The Toledo Mud Hens are a minor league baseball team located in Toledo, Ohio. The Mud Hens play in the International League, and are affiliated with the major league baseball team the Detroit Tigers, based approximately 50 miles to the north of Toledo. The current team is one of several professional clubs that have existed in Toledo since 1883. The name "Mud Hens" was first used in 1896, after the team was bought by Charles Strobel. One of the two parks where the team played that year, Bay View Park, was adjacent to marshland which was inhabited by American Coots, also known as marsh hens or mud hens, from which the team adopted their name.
They won back-to-back Governors' Cup championships in 2005 and 2006.
The Mud Hens have played in the International League since 1965, when the New York Yankees' AAA club, the Richmond Virginians, transferred there. Although the Tigers have been the predominant MLB parent of the IL Mud Hens (1967–73 and since 1987), the team has also been affiliated with the Philadelphia Phillies (1974–75), Cleveland Indians (1976–77), Minnesota Twins (1978–86) and the Yankees (1965–66).
Toledo was without organized baseball for nine seasons (1956–64). That was the city's longest stretch without professional ball since the 1880s. Toledo is a special place to baseball historians due to its early (failed) attempt to break the color/race barrier in the game. The Toledo Blue Stockings operated during 1883–1885, including an entry in 1884 with the then-major American Association. In the 1880s, before the major leagues stabilized, it was not unusual for a minor league team to be "promoted" to major league level for awhile. The 1884 club was the only major league team with black players (Moses Fleetwood Walker and his brother, Welday Walker) prior to Jackie Robinson's appearance with the Brooklyn Dodgers in 1947. The refusal of prominent baseball figure Cap Anson to play the Toledo team, in an exhibition game with his Chicago White Stockings, accelerated the drawing of the color line.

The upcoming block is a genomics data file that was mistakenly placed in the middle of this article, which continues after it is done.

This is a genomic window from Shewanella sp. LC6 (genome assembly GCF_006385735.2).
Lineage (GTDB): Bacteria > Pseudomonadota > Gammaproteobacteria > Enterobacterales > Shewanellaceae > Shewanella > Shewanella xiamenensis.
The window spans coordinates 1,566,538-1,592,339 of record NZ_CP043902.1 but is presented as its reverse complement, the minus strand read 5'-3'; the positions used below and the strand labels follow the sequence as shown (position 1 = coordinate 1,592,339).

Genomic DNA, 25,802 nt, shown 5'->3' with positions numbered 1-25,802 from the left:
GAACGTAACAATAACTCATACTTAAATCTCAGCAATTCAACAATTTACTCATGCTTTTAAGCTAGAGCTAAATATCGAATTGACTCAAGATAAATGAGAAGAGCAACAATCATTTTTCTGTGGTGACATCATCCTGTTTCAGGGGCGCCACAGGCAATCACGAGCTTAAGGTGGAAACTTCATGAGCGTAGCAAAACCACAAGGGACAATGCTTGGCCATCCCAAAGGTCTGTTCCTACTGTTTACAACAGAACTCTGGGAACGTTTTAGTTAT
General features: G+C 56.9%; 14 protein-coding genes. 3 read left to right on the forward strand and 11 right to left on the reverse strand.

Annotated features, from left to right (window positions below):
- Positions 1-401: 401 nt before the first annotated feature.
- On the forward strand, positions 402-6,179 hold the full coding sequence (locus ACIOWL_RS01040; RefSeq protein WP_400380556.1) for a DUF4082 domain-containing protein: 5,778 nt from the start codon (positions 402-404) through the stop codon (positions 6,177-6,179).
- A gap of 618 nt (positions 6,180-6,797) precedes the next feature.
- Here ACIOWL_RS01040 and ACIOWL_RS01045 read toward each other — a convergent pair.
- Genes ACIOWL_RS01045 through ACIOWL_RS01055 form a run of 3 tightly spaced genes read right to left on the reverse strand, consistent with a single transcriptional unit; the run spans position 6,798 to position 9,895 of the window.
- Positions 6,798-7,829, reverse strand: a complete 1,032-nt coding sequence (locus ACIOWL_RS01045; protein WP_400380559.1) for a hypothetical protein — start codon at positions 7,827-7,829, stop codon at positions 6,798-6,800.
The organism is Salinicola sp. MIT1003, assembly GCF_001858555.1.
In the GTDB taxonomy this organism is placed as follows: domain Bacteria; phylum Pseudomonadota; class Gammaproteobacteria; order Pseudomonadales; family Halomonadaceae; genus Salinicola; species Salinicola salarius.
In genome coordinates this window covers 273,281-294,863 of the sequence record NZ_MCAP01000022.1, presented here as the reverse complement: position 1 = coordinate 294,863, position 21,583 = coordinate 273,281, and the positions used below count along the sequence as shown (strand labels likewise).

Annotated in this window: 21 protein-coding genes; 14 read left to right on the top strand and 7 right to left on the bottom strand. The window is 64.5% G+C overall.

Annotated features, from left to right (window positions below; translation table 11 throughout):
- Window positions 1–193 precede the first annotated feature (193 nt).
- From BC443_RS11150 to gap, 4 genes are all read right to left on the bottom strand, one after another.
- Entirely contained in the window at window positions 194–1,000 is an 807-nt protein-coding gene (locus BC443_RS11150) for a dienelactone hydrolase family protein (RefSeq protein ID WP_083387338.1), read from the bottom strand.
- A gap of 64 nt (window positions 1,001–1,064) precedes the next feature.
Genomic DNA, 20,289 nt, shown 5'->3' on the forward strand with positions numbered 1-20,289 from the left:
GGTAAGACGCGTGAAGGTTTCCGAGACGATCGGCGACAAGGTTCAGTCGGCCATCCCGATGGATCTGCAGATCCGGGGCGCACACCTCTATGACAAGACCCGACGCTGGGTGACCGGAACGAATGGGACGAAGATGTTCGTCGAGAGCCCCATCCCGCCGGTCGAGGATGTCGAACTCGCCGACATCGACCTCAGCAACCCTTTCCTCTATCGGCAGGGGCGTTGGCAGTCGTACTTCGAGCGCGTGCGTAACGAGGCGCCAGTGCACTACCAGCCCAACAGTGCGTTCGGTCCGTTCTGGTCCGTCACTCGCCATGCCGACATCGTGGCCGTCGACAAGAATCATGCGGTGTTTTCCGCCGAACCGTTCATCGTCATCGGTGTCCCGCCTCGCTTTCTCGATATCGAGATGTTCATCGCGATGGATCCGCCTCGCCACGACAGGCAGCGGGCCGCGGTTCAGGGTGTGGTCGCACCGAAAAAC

Several minor league teams in Toledo lasted for short durations late in the 1880s and during the 1890s. The team also returned to the AA in 1890, as the Toledo Maumees (some sources say their nickname was the Black Pirates). That was one of several short-lived nicknames, including, the White Stockings. It was in 1896 that the team acquired the nicknames "Swamp Angels" and "Mud Hens" due to the ballpark's proximity to marshlands and waterfowl. "Mud Hens" gained popularity and has stuck with most of the Toledo teams ever since.
When the American Association revived as a minor league in 1902, the Mud Hens joined as a charter member. The team had been playing at Armory Park since 1897. With the success and stability of the Association, a better ballpark was built. Swayne Field opened in June 1909, and would be the Mud Hens primary home through the 1955 season. Swayne Field remains the longest-lasting venue of any of the Toledo teams.
The Mud Hens temporarily relocated to Cleveland during 1914 through 1915, to help the Cleveland Indians counter any territorial threat by the Federal League by ensuring that League Park would have a game every day. Another team was placed in Toledo in 1914 for the South-Michigan League. The "Soumichers" or "Little Mud Hens" drew poorly and took to the road for the second half of 1914. There was no team in 1915. The Fed disbanded after that year, and when the team returned from Cleveland to Toledo in 1916, they had acquired a new nickname, the "Iron Men". The name "Mud Hens" was restored in 1919.